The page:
Dr. Freya R. George

Metamorphic petrologist–geochemist

About me

I am a metamorphic petrologist–geochemist interested in unravelling fundamental rock-forming processes that occur at tectonic plate margins and which control the evolution of our planet. Now-exhumed rocks and minerals recrystallized at high pressures and temperatures in these settings (e.g., subduction zones and collisional orogenic belts) contain integrated records of the processes that formed them in their geochemical signatures, microstructures, and thermobarometric histories. 

Using a multi-disciplinary suite of analytical, petrographic and modelling approaches, I interrogate this record to address a number of topics relating specifically to:

  • fundamental processes that occur during metamorphic crystallization (e.g., mineral nucleation, growth, chemical transport, and fluid flow), and factors that control the rate at which they occur;
  • the extent of and controls on chemical equilibrium and disequilibrium in rocks;
  • orogenic and crustal evolution, and the pressure–temperature–time paths that rocks and melts take through the crust;
  • metamorphic microstructure (i.e., the size, shape and spatial distribution of minerals) development and evolution.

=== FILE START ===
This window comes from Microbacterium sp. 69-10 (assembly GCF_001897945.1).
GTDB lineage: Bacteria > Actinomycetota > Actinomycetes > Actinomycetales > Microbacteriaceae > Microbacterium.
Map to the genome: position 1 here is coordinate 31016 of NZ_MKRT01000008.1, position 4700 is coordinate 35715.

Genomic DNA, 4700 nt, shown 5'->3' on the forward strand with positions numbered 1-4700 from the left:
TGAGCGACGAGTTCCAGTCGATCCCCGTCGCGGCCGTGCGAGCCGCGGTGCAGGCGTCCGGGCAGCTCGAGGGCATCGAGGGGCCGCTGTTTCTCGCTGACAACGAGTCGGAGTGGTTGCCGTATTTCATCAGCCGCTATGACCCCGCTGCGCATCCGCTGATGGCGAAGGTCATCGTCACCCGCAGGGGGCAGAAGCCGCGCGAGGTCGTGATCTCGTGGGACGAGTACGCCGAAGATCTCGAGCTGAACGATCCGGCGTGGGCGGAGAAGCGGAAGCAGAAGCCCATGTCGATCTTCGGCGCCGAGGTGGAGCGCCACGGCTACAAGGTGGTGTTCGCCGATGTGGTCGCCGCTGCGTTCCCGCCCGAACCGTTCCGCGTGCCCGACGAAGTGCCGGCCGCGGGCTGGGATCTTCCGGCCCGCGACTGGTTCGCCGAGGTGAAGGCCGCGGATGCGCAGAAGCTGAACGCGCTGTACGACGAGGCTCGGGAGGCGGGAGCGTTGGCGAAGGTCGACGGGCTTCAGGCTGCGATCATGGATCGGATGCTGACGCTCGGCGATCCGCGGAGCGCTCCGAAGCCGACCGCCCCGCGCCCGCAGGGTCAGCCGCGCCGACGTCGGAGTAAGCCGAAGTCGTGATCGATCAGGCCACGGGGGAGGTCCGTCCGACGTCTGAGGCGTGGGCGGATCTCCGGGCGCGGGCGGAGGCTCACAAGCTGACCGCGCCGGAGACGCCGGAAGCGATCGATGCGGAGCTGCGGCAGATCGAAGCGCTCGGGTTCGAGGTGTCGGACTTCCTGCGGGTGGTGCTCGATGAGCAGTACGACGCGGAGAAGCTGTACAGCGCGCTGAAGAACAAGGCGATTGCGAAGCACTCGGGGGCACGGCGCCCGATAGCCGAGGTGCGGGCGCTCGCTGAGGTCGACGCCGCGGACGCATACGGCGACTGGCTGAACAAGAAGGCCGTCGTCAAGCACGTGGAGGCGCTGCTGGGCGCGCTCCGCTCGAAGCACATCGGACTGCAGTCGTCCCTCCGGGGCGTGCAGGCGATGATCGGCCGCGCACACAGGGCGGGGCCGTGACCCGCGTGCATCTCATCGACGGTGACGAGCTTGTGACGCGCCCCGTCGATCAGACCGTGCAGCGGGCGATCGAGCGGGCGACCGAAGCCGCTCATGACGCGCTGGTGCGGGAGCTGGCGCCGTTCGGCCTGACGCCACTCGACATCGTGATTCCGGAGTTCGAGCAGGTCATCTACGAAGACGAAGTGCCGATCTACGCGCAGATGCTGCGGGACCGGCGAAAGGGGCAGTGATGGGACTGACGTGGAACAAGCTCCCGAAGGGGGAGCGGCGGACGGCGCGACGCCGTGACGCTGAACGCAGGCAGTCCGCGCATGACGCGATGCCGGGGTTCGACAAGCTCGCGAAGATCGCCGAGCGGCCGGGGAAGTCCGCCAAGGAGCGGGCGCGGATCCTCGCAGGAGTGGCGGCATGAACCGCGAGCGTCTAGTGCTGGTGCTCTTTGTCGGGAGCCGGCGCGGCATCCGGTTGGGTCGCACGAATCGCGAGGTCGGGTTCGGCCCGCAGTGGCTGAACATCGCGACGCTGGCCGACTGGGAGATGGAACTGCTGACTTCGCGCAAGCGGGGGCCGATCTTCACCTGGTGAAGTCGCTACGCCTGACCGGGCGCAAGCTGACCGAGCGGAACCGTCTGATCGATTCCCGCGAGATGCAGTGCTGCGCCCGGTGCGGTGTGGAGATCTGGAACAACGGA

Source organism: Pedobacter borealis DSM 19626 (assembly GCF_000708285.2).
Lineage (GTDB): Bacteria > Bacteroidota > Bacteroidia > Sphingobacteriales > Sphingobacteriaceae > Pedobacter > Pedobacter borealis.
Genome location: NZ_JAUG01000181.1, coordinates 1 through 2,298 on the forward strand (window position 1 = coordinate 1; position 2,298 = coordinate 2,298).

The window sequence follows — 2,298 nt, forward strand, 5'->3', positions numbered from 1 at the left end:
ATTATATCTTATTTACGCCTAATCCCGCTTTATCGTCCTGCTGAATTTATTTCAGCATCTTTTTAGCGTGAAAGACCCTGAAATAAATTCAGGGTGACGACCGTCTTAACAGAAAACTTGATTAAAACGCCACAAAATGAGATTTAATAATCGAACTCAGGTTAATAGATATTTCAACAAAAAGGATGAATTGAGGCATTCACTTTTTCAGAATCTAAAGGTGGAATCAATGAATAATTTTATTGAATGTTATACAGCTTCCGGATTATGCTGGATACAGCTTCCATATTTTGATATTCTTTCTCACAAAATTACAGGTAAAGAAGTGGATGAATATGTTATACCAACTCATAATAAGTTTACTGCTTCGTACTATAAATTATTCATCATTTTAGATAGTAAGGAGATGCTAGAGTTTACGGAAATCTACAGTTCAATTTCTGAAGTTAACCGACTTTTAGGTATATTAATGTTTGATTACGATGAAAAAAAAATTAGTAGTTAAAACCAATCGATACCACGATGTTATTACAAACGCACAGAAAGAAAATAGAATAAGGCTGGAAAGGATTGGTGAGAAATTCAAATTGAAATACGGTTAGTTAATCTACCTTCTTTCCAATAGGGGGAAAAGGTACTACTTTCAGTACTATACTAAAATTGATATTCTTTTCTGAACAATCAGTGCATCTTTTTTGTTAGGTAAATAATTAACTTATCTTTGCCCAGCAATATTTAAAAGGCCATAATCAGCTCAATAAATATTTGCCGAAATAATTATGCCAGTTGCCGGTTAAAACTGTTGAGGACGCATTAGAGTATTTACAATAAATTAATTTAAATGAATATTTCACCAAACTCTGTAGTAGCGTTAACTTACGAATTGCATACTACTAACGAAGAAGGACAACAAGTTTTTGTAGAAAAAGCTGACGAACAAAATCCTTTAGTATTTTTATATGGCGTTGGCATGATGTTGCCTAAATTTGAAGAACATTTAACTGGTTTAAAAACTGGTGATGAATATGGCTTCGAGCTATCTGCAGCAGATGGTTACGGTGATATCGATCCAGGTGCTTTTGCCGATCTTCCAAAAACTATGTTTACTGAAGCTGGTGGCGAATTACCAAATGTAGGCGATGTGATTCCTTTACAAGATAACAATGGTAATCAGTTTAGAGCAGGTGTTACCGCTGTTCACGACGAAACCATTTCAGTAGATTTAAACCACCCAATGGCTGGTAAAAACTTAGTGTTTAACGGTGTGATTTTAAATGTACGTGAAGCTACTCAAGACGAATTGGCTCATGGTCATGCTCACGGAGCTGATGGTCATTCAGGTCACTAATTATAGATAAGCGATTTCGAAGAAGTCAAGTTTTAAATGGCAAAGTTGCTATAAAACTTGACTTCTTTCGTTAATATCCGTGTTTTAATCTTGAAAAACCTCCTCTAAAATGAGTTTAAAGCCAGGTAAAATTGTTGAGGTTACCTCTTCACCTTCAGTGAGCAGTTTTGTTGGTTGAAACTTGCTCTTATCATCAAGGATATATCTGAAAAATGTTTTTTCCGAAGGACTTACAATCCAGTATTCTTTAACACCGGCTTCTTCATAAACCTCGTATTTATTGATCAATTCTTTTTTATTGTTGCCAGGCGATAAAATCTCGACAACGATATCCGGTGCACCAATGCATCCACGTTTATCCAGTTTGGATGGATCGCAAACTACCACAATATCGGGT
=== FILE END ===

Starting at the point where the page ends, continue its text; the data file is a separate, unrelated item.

My research is grounded in careful observation of the rock record—beginning in the field and persisting until under an electron beam or laser—and I am always interested in applying new approaches. 

Please get in touch if you've got any questions about my research or outreach, would like to enquire about collaboration, or just want to look at some rocks!

Currently I am the Johns Hopkins University's Blaustein Postdoctoral Fellow in the Department of Earth and Planetary Sciences. 

Franciscan eclogite–blueschist, Summer 2021
Franciscan eclogite–blueschist, Summer 2021

Recent News

New open access paper in Journal of Metamorphic Geology on the high-temperature evolution of basal island arc crust in Pakistan! i.e., more beautiful diffusion-limited microstructures. 

Thanks to all co-authors at Oxford, Shell Brunei and the University of Calgary!

Is the influence of interface properties on crystal growth larger than previously assumed? Does it change the way we interpret metamorphic microstructures? 

New paper in Geology (doi:10.1130/G48715.1)! 

Exposures of ancient seafloor in Baltimore City? Wow!